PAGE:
The Vindicator, a news outlet in Liberty, Texas, wanted to help its followers read the entire US Declaration of Independence before the Fourth of July, so it posted excerpts on its Facebook page. But something in one of the most significant documents in modern history triggered Facebook’s filters.
The outlet broke the Declaration up into 12 chunks and posted each one from June 24 to July 4, but one of those posts was removed from Facebook, according to an article written by The Vindicator managing editor Casey Stinnett.
“Somewhere in paragraphs 27-31 of the Declaration of Independence Thomas Jefferson wrote something that Facebook finds offensive,” Stinnett wrote.
Facebook sent The Vindicator a notice that the post “goes against our standards on hate speech”, and asked the outlet to remove whatever violated Facebook’s policies. Here is the excerpt that was posted.
“He has abdicated Government here, by declaring us out of his Protection and waging War against us.
“He has plundered our seas, ravaged our Coasts, burnt our towns, and destroyed the lives of our people.
“He is at this time transporting large Armies of foreign Mercenaries to compleat the works of death, desolation and tyranny, already begun with circumstances of Cruelty & perfidy scarcely paralleled in the most barbarous ages, and totally unworthy the Head of a civilized nation.
“He has constrained our fellow Citizens taken Captive on the high Seas to bear Arms against their Country, to become the executioners of their friends and Brethren, or to fall themselves by their Hands.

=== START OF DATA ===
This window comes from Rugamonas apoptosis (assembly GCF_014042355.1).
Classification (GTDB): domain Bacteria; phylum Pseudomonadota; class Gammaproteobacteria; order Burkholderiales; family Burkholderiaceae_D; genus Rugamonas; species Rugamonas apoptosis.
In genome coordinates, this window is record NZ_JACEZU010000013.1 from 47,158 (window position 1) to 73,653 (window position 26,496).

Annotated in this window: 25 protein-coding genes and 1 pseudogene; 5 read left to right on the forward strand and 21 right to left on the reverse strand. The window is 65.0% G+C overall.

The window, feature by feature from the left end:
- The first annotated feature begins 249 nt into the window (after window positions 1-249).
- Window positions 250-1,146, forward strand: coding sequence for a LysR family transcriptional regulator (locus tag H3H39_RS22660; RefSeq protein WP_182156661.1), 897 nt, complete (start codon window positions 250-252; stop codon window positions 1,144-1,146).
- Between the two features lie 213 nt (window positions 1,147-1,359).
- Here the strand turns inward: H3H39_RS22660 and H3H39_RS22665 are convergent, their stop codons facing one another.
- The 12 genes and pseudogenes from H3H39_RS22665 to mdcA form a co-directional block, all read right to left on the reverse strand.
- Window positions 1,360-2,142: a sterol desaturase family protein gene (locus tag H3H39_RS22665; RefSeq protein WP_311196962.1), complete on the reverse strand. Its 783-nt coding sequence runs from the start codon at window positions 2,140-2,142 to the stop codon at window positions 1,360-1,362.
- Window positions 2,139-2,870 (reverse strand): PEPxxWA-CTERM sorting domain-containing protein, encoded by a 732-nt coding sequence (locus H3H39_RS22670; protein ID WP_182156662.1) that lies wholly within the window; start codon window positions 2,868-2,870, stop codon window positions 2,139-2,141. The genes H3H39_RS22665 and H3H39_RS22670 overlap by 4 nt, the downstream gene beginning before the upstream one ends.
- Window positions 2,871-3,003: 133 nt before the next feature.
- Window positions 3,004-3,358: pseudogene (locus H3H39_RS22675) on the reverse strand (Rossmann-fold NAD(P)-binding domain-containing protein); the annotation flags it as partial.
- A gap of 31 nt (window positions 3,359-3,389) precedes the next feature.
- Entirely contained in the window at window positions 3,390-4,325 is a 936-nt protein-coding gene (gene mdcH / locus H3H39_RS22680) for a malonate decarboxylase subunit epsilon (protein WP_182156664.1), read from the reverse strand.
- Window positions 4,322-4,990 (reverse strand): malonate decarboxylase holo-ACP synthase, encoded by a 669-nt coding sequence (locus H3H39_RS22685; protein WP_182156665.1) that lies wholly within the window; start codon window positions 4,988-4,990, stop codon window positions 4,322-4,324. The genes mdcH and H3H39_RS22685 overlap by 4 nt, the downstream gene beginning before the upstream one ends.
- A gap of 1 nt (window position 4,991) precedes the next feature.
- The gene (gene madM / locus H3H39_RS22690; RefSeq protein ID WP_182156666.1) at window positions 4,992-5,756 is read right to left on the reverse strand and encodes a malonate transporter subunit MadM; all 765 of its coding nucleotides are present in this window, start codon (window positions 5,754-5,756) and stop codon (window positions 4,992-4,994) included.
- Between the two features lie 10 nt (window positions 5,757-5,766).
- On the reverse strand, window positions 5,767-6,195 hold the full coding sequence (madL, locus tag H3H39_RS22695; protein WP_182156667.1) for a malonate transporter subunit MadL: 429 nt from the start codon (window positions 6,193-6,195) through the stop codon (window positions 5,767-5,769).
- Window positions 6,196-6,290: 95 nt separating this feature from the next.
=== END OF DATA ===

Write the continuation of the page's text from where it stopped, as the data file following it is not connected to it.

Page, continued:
“He has excited domestic insurrections amongst us, and has endeavoured to bring on the inhabitants of our frontiers, the merciless Indian Savages, whose known rule of warfare, is an undistinguished destruction of all ages, sexes and conditions.”
Stinnett suggested that the phrase that set off Facebook’s automated filter was “Indian Savages”, which most certainly is an offensive phrase. But Stinnett clarified that “to be honest, there is a good deal in that passage that could be thought hateful”.
A Facebook spokesperson confirmed the removal to Gizmodo: “The post was removed by mistake and restored as soon as we looked into it. We process millions of reports each week, and sometimes we get things wrong.”
Facebook clarified that “Indian Savages” used in another context could violate the company’s community standards regarding hate speech, but quoting from the Declaration of Independence does not violate those standards.
The Vindicator has since updated its article, thanking Facebook for restoring the post.
“We want to apologise,” Facebook reportedly said, “and let you know that we’ve restored your content and removed any blocks on your account related to this incorrect action.”
The original article acknowledged that, though the incident was frustrating, Facebook is not a government entity and therefore is allowed to restrict content.
But Stinnett also expressed some larger concerns about the publication’s relationship with Facebook: “The problem The Vindicator faces is that it has become dependent, perhaps too dependent, on Facebook to communicate with local residents and to promote the newspaper.”